Sunday, 18 January 2015

I'm sure this achy ear lobe is cancer...

One thing to be prepared for is assuming that every little ache and pain is the big 'C' on it's way back to steamroller your life. I was determined not to be like this, but I have to admit, I have been. Since Christmas I have had a horrible flu bug that has kept me awake at night with violent coughing and vomiting and made me feel utterly dreadful. Pre-C I was very rarely ill, despite being a chronic migraine sufferer, and this bout of illness sent all sorts of unwelcome thoughts into my mind. I worried that my immune system was so compromised that I would always be ill from now on, and had a nagging fear that this was lung cancer and my time was up. Logically I know that this was nonsense. And, if lung cancer was this easy to treat with cough medicine, millions of sufferers the world over would be partying. But you can't quite eradicate all of these kinds of thoughts from your mind with logic alone. My solution was to talk to other cancer friends. One reckoned her arm pain was bone cancer, another that her headache was brain cancer. Both, fortunately turned out to be false alarms. For some though, similar symptoms were an indication that the cancer has returned and they are in treatment. Again, the majority of people will have lots of moments like this that turn out to be just normal minor illnesses, but when viewed through Cancer Glasses seem to be completely ominous. It's important though to be vigilant about any changes to your body, and anything that lasts over three weeks, get checked out. You can then celebrate when it's 'only' flu!


Mammogram clear (for now)

After the 'five weeks to wait for my mammogram results' debacle, I turned to my breast care nurse for help. I explained that the wait would be agonising and would ruin my Christmas and that of my family and loved ones. She spoke to the oncologist for me and within 48 hours gave me the amazing news that my first mammogram was clear. I was absolutely thrilled, relieved and about a hundred other emotions I couldn't even name and went on to have a wonderful Christmas. I have to say though that a number of the ladies who were diagnosed with primary breast cancer at the same time, or in some cases, secondary breast cancer, have not had the same good news. Many people have the misguided view that it is in your control whether cancer comes back or not. They confidently tell you that staying positive, relaxing more and living healthily will do the trick. Of course, all of these things are great, and may certainly have an impact. But the truth is, those women who now have terminal cancer, or who have died, did all of those things too. They were just horribly unlucky. The majority of us will get through this thing, with the joy and added wisdom that such an experience brings. Others will not, and my thoughts are with them as they face challenging times ahead.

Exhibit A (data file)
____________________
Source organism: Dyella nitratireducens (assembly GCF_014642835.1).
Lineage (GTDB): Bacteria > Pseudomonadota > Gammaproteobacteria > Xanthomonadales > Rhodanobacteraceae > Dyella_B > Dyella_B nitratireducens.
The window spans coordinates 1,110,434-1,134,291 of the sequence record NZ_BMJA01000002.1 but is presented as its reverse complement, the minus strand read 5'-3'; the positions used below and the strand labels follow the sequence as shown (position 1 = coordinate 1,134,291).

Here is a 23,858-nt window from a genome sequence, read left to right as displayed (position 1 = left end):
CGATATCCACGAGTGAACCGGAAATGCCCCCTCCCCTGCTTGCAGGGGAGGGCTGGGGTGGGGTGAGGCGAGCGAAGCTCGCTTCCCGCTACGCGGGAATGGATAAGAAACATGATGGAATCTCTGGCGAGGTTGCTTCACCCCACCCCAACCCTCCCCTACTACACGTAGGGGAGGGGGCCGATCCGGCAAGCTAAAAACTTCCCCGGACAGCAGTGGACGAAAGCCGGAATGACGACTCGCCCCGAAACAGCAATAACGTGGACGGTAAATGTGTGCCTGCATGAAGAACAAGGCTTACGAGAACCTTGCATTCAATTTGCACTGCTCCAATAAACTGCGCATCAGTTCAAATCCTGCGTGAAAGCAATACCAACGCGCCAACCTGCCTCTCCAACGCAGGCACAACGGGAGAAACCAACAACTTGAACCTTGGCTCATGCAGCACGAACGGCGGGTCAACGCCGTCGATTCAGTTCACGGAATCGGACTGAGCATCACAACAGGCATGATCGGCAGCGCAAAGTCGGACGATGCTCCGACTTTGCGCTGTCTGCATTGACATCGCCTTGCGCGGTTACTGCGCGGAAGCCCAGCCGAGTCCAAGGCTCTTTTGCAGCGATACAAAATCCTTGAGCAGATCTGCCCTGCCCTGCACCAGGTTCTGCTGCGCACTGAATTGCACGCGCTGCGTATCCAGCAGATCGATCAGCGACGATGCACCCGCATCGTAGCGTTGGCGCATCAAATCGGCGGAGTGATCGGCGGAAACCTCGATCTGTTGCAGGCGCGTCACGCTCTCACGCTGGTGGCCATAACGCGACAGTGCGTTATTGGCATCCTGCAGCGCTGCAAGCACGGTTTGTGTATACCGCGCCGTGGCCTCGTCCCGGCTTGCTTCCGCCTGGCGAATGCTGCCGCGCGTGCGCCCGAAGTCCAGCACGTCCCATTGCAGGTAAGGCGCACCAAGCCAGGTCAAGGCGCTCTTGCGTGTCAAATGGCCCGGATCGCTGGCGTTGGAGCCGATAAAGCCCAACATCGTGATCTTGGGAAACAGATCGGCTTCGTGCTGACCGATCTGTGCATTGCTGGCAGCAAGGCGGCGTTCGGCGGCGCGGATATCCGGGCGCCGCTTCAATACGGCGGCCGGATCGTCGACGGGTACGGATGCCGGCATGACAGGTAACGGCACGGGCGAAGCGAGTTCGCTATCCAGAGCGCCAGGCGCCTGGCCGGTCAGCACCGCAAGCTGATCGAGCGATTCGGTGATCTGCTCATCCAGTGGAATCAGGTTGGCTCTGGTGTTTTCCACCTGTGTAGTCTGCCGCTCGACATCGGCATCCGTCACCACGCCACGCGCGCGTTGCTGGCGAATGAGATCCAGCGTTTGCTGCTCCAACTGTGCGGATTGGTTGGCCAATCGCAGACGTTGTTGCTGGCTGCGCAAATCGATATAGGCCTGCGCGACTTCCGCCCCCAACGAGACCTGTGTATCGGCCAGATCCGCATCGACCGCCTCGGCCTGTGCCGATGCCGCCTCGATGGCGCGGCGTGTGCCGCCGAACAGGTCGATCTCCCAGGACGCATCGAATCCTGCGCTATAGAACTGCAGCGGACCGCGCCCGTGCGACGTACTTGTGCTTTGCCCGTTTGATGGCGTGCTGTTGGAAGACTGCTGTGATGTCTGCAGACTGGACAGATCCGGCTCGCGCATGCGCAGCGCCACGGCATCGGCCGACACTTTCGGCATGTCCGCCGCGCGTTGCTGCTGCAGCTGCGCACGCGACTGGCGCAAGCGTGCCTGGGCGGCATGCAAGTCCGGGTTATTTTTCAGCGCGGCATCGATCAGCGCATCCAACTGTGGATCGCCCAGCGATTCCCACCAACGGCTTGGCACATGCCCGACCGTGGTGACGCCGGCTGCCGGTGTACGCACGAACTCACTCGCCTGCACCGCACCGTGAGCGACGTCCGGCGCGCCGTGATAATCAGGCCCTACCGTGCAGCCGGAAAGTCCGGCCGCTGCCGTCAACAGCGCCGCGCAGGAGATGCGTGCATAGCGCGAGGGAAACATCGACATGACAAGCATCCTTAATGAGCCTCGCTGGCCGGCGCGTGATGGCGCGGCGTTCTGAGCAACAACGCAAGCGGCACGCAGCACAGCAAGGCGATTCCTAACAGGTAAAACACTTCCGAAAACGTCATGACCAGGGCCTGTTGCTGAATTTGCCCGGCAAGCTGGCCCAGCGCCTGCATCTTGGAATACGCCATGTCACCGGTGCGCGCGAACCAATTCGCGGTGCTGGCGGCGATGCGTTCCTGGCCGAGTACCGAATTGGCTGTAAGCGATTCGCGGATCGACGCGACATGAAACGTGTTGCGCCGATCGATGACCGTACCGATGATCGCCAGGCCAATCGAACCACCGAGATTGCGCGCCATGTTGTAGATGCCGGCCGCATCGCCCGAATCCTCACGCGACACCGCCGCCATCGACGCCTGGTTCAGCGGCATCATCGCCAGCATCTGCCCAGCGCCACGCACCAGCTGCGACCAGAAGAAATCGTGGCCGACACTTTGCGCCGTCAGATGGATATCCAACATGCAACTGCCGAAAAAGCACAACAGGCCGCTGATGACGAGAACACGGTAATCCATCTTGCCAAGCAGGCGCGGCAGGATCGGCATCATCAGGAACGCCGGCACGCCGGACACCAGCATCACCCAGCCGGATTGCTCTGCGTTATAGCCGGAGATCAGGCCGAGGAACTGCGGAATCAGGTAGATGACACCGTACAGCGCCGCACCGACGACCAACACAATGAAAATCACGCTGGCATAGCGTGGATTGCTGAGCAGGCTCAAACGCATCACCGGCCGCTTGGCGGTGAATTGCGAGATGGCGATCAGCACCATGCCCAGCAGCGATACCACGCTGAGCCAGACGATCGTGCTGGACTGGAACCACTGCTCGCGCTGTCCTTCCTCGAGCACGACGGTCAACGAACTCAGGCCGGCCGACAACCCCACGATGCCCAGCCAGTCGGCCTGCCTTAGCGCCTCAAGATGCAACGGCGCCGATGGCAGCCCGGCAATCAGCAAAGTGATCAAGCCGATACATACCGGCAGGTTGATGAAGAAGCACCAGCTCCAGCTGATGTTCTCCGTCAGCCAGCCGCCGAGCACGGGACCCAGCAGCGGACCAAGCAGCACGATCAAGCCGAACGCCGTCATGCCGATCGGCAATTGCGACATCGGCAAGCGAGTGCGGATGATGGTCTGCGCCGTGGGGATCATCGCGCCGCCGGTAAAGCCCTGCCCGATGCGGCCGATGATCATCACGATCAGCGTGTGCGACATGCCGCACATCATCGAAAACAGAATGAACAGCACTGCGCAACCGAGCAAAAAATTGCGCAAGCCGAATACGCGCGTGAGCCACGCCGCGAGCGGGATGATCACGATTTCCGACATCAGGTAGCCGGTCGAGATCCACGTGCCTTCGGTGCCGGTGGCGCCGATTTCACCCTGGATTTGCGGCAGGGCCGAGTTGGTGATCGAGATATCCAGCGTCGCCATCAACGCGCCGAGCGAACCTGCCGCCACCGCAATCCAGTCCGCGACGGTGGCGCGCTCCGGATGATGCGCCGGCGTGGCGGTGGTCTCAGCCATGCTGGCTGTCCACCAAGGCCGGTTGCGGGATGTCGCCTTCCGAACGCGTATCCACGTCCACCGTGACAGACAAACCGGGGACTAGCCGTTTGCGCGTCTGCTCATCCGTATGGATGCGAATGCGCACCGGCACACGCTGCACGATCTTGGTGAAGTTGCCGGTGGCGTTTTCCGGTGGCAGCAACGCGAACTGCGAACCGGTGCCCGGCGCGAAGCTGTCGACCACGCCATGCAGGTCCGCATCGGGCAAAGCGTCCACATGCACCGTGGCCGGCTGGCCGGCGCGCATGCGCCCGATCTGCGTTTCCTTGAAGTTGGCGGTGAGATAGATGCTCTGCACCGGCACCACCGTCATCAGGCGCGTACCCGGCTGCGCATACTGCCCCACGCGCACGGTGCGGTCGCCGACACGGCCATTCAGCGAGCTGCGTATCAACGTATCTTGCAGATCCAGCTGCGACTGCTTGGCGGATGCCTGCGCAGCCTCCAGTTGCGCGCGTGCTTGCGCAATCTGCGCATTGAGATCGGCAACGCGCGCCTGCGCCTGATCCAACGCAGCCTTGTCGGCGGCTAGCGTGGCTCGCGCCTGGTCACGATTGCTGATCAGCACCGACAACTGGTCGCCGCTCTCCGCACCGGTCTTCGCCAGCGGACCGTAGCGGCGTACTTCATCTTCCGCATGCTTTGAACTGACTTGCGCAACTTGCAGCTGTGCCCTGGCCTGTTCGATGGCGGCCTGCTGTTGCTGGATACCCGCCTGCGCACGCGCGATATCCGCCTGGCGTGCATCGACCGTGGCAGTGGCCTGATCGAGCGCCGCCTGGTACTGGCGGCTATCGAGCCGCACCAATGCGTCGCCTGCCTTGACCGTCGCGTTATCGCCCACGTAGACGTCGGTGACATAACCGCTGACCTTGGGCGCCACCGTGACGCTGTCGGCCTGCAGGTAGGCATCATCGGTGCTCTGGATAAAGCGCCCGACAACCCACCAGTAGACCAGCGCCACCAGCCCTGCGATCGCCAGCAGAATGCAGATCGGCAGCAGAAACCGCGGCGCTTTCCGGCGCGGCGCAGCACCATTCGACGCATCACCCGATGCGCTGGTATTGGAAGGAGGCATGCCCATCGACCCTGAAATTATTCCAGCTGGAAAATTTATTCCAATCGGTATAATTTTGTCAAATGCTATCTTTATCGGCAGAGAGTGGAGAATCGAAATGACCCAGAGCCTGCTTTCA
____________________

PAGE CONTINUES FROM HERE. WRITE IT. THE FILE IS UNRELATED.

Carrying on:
Hair update - seven months on

When my hair started to grow back, I was desperate to know how long it would take to look good again. For a while it was passable (and as Debbie will confirm anyone who loves you will maintain that you have never looked better) and then I hit a hair crisis. Just before Christmas (six months after treatment), I saw an old college tutor of mine who said, "What on earth have you done to your hair?", and a 6-year old friend of the family declared that I looked just like her Grandmother. I stormed to the hairdresser and demanded that she give me extensions there and then. She gently refused but suggested that I go back to blonde and wait until March to have the extensions when my hair would be long enough to cover them. I conceded, and she dyed my hair a light blonde, didn't touch the top at all and cut the sides. She then shaped it into a spikey do so at least it looks now like a bold intention rather than a sneaky aim to get pensioner's rates on the bus. I'm not a huge fan, but I do feel lots better. It's also growing at a real pace now (still vertically and still super curly) but it's about two and a half inches long on top, so hang on in there!

I'm now almost 8mths since the end of chemo and am six weeks hair growth 'short' of Amanda's hair so whenever I see her, I look at her and know that in six weeks time, my hair will be just like hers.
Mine is very curly and dark and also growing upbank but I actually like it and don't think I'll have long hair again. Let's face it, once you've been bald, any sort of hair is welcomed.